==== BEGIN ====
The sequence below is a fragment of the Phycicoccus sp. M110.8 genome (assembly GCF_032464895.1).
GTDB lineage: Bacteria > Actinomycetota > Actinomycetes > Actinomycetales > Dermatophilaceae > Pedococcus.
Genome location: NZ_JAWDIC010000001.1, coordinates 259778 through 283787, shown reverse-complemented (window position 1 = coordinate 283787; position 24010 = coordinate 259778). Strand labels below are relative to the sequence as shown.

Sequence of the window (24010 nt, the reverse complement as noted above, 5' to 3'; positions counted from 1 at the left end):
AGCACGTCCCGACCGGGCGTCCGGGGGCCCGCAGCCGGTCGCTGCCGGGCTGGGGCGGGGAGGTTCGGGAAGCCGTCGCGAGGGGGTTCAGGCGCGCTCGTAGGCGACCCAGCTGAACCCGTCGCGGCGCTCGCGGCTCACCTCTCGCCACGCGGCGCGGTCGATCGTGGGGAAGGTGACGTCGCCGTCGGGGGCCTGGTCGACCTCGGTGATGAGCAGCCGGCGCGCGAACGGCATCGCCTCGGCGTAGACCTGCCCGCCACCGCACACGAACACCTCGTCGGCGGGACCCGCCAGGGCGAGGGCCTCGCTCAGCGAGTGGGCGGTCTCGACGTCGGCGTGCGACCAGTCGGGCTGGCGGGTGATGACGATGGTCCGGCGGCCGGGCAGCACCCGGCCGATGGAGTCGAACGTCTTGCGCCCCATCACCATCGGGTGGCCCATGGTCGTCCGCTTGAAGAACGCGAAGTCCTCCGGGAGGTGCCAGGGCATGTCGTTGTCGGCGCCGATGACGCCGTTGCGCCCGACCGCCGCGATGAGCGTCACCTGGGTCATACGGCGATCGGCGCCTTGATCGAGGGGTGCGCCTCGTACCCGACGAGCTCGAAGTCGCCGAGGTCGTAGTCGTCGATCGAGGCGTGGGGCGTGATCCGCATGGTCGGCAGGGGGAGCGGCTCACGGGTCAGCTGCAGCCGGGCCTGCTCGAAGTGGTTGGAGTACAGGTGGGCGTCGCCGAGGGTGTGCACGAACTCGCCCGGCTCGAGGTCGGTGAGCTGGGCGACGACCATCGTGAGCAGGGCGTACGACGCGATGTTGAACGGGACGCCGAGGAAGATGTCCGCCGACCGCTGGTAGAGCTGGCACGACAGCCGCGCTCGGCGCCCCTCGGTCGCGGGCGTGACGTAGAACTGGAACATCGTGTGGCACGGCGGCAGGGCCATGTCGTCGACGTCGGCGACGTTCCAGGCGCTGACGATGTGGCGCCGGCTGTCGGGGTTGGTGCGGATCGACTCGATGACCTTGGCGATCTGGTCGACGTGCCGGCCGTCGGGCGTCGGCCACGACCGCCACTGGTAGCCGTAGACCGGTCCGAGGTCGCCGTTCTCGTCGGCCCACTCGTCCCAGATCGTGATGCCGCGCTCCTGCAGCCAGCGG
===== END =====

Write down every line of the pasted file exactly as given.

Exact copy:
The sequence below is a fragment of the Phycicoccus sp. M110.8 genome (assembly GCF_032464895.1).
GTDB lineage: Bacteria > Actinomycetota > Actinomycetes > Actinomycetales > Dermatophilaceae > Pedococcus.
Genome location: NZ_JAWDIC010000001.1, coordinates 259778 through 283787, shown reverse-complemented (window position 1 = coordinate 283787; position 24010 = coordinate 259778). Strand labels below are relative to the sequence as shown.

Sequence of the window (24010 nt, the reverse complement as noted above, 5' to 3'; positions counted from 1 at the left end):
AGCACGTCCCGACCGGGCGTCCGGGGGCCCGCAGCCGGTCGCTGCCGGGCTGGGGCGGGGAGGTTCGGGAAGCCGTCGCGAGGGGGTTCAGGCGCGCTCGTAGGCGACCCAGCTGAACCCGTCGCGGCGCTCGCGGCTCACCTCTCGCCACGCGGCGCGGTCGATCGTGGGGAAGGTGACGTCGCCGTCGGGGGCCTGGTCGACCTCGGTGATGAGCAGCCGGCGCGCGAACGGCATCGCCTCGGCGTAGACCTGCCCGCCACCGCACACGAACACCTCGTCGGCGGGACCCGCCAGGGCGAGGGCCTCGCTCAGCGAGTGGGCGGTCTCGACGTCGGCGTGCGACCAGTCGGGCTGGCGGGTGATGACGATGGTCCGGCGGCCGGGCAGCACCCGGCCGATGGAGTCGAACGTCTTGCGCCCCATCACCATCGGGTGGCCCATGGTCGTCCGCTTGAAGAACGCGAAGTCCTCCGGGAGGTGCCAGGGCATGTCGTTGTCGGCGCCGATGACGCCGTTGCGCCCGACCGCCGCGATGAGCGTCACCTGGGTCATACGGCGATCGGCGCCTTGATCGAGGGGTGCGCCTCGTACCCGACGAGCTCGAAGTCGCCGAGGTCGTAGTCGTCGATCGAGGCGTGGGGCGTGATCCGCATGGTCGGCAGGGGGAGCGGCTCACGGGTCAGCTGCAGCCGGGCCTGCTCGAAGTGGTTGGAGTACAGGTGGGCGTCGCCGAGGGTGTGCACGAACTCGCCCGGCTCGAGGTCGGTGAGCTGGGCGACGACCATCGTGAGCAGGGCGTACGACGCGATGTTGAACGGGACGCCGAGGAAGATGTCCGCCGACCGCTGGTAGAGCTGGCACGACAGCCGCGCTCGGCGCCCCTCGGTCGCGGGCGTGACGTAGAACTGGAACATCGTGTGGCACGGCGGCAGGGCCATGTCGTCGACGTCGGCGACGTTCCAGGCGCTGACGATGTGGCGCCGGCTGTCGGGGTTGGTGCGGATCGACTCGATGACCTTGGCGATCTGGTCGACGTGCCGGCCGTCGGGCGTCGGCCACGACCGCCACTGGTAGCCGTAGACCGGTCCGAGGTCGCCGTTCTCGTCGGCCCACTCGTCCCAGATCGTGATGCCGCGCTCCTGCAGCCAGCGG